Drunken Sailor Award – Hands down, it's Michael Bloomberg (although Tom Steyer is literally giving the former NYC mayor a good run for his money). NBC News reports that before all is said and done, Bloomberg could spend $1 billion (or more) in his quest to topple Trump.
Actually, on second thought, there's no lesson here for anyone in radio. Gone are the days when companies provided gobs of marketing money to launch and promote radio brands.
You have to spend a lot of “Dead Presidents” to become the real thing, and eventually become the occupant in the White House.
The Wee Willie Keeler Award – The old time ballplayer was famous for the quote, “Hit 'em where they ain't.” Finding ways to score in areas where the other candidates don't choose to compete can put numbers up on the board. Again, chalk one up for the President.
A Wall Street Journal story last week by Catherine Lucey – “Trump Campaign Works to Garner Local News Coverage” – walked readers through the ways in which the Trump team uses spokespeople and staged events before and after his rallies to reinforce his message.
And the campaign has turned to less frequently used outlets – local radio, TV, and newspapers in the form of interviews with surrogates on these local media platforms. Smart.
Trump (and Bernie Sanders) are also on Twitch – a strategy designed to score with young Americans. that's an interesting for two of the oldest candidates in the race. As we learned in 2016, it can be the states and/or demographic groups other candidates ignore that can be the difference between winning and losing.
Go Big Or Go Home Award – But then there's the other end of the spectrum – Super Bowl ads. And in between the chips and salsa, and the cold beverages, you might have seen TV spots for both Trump and Michael Bloomberg – the first time ever (but surely not the last) candidates will shell out millions for an opportunity to be seen and heard in the “Big Game.”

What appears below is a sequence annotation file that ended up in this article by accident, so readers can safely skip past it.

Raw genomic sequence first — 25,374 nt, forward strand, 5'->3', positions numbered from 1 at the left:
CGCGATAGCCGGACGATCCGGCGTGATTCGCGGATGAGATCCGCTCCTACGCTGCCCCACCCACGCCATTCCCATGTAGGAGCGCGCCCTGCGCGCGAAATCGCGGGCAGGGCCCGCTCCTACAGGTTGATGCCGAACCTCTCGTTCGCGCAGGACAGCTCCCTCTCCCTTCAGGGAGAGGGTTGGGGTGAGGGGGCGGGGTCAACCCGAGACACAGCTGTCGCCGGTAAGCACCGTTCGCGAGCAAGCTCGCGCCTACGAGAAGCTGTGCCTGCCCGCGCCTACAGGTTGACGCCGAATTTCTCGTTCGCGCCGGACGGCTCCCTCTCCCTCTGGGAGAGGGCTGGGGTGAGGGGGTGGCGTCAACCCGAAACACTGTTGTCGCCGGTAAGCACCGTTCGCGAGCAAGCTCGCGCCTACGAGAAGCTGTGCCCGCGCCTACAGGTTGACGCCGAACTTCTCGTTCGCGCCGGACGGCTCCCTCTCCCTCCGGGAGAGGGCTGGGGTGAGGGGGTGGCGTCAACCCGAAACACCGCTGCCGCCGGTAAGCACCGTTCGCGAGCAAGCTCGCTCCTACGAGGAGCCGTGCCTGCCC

In fact, these ads ran an estimated $10 million a pop, and you can bet there were no discounts for either candidate. When you've got upwards of 98 million viewers watching the game – many of whom are actually paying attention to the commercials – it's a big avail that can pay off. Sometimes, you have to write the big check if you want to be heard.
Bloomberg's ad used storytelling to support one of his core themes – gun legislation:
The President's campaign was more focused on his trumpeting his accomplishments:
Pets R Us Award – Politicians and radio personalities aren't always popular. But dogs and cats are. Smart radio stations have launched pet-centric promotions – and they often work because nearly half of Americans have a dog, while about three in ten have cats. Pets bring out our human side, and while most every candidate (sans Trump) has a dog, Elizabeth Warren has used hers – Bailey – to perfection.
While Warren was one of those 100 jurors in Washington, Bailey – described as her “campaign furrogate” – was on the stump, making appearances, hanging out, and eating treats. And the good news is that dogs never put their paw in their mouth. Bailey actually has a Twitter page, created and administered by a Warren fan – @FirstDogBailey. And don't laugh – Bailey has more than three times as many followers as I do.
Rear-View Mirror Award – In radio and in politics, nostalgia has appeal. And there's no better practitioner than Joe Biden. Based on the success of Classic Hits, Classic Rock, Classic Hip-Hop and other formats linked to gold-based music, Obama's Veep and long-time Senator has bet the ranch on conjuring up the good old days.
We know in radio that language and positioning matters. The Biden campaign named their recent Iowa push as “The No Malarkey Tour,” causing some young people to respond with a rousing “OK, Boomer.” Actually, as someone who's a member of that generation, it sure didn't resonate with me.